Rotary Screw vs. Piston Compressors – Which Will Serve You Better? Part 1
For quite some time now, compressed air has been an important utility in the regular operations of most industrial businesses. Every company is very much aware of how much air compressors are needed. However, for some who are either new or unfamiliar with compressors, it could be challenging to choose the perfect one for their operations. Which one should you get – the piston type or the rotary screw?
These are the two most popular variations or types of compressor. For you to be able to select the best one, it is vital that you know the differences, as well as the similarities between the two. While compressors could be used with a range of gases, air compression is still by far the largest application. Rotary screw compressors which are stationary probably account for 40% of the air market. Reciprocating compressors have about 21%. Let’s see how these two fare in these factors:
Rotary screw compressors are taking over almost all of the plant air market (100-150 psig) above 30hp. Experts say that it has something to do with the improvements in the performance, as well as the reliability of this particular type.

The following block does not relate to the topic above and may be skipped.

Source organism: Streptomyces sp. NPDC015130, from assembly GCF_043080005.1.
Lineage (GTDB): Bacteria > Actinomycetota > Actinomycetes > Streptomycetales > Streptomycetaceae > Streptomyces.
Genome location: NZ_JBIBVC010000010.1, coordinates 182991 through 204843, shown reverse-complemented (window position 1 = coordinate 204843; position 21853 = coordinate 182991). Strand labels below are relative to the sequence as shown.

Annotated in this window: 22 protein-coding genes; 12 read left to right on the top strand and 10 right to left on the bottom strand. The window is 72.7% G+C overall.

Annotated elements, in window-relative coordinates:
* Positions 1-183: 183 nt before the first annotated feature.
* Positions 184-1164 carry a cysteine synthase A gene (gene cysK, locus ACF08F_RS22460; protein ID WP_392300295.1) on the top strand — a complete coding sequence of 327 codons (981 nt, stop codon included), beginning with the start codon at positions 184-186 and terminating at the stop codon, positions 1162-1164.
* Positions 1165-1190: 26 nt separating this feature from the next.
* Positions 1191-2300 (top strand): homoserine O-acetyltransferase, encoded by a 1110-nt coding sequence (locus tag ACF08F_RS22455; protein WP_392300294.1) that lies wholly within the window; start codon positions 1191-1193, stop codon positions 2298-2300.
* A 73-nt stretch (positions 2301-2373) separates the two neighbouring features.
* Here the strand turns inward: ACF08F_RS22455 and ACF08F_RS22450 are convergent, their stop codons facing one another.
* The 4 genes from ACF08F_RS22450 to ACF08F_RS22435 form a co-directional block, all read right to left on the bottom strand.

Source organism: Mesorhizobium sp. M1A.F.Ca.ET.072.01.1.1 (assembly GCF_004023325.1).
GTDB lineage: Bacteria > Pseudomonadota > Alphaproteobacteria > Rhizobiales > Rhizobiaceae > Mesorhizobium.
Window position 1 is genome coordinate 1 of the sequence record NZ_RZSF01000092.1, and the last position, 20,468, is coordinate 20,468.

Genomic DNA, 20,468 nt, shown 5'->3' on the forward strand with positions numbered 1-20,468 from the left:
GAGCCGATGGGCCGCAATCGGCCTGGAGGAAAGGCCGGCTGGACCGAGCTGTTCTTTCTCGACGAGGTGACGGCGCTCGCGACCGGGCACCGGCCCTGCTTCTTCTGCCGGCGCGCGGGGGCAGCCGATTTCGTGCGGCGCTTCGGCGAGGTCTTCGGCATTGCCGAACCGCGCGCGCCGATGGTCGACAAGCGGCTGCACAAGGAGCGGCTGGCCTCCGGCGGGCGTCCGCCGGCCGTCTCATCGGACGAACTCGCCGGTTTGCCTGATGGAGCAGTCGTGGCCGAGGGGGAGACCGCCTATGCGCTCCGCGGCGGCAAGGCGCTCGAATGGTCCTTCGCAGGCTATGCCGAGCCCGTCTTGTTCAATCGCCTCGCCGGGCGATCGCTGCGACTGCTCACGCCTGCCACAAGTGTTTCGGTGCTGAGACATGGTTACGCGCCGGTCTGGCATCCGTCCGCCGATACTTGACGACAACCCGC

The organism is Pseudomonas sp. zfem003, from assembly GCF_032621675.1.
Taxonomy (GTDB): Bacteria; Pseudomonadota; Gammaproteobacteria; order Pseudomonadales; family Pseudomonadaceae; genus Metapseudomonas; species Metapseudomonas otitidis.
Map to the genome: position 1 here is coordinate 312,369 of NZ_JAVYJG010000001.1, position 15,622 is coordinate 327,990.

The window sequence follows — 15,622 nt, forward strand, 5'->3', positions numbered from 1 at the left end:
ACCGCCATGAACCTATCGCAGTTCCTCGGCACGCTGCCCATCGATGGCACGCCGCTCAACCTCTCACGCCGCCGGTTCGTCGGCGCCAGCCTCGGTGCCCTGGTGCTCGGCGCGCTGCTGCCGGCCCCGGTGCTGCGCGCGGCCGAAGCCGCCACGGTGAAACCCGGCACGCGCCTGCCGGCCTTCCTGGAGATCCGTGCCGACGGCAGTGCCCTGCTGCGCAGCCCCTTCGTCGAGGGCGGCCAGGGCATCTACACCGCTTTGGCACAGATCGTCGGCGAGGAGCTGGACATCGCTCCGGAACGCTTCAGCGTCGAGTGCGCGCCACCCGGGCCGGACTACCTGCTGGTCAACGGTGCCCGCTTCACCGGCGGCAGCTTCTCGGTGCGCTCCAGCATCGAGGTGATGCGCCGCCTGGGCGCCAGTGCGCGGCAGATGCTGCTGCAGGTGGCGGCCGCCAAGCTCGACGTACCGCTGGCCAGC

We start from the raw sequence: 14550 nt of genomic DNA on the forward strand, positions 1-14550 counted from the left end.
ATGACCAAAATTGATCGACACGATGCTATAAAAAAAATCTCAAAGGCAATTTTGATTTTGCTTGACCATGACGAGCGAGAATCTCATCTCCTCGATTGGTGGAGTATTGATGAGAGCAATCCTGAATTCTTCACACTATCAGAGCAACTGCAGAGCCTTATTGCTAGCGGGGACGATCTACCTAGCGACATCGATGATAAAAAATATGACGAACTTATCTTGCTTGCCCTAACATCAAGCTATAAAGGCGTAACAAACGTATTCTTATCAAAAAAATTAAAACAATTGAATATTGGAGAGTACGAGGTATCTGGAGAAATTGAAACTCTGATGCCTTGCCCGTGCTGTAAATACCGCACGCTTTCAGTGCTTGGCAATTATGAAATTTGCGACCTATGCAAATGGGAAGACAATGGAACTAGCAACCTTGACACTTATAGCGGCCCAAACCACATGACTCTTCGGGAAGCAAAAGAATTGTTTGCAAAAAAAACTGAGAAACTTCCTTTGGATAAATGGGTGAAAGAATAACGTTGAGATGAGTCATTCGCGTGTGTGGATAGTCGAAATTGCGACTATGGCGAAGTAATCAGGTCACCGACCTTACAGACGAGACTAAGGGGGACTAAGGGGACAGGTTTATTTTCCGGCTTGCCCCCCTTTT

A rotary screw compressor that is well maintained can provide about a decade of dependable service, if not more. A screw compressor can also control systems with its capability for diagnostic and troubleshooting. Its ability to indicate intervals for oil change depending on the operating temperature increase longevity and reliability too.
A double acting reciprocating or piston type compressor is still the most efficient compressor there is. However, due to design innovations, machine upgrades and improved rotor profiles, rotary screw compressors are closing the gap.
Maintenance wise, rotary screw compressors are at an advantage. Why? Their compressor packages usually come with an electro-pneumatic or microprocessor-based controller. These allow the compressor to stay loaded all the time. Among the main functions of a controller is to allow for the regulation of airflow for the unit to run efficiently.
However, if your plant is experienced and with maintenance knowledge of reciprocating compressors, then they would do well to keep it and run business as usual. For new buyers though, it is important to know that reciprocating compressors usually require periodic maintenance and it is wise to be strict with their upkeep if you want them to function optimally.
There are many other factors to consider when putting rotary screw and reciprocating compressors side by side. We will soon discuss the differences and similarities between the two when it comes to lubrication and installation.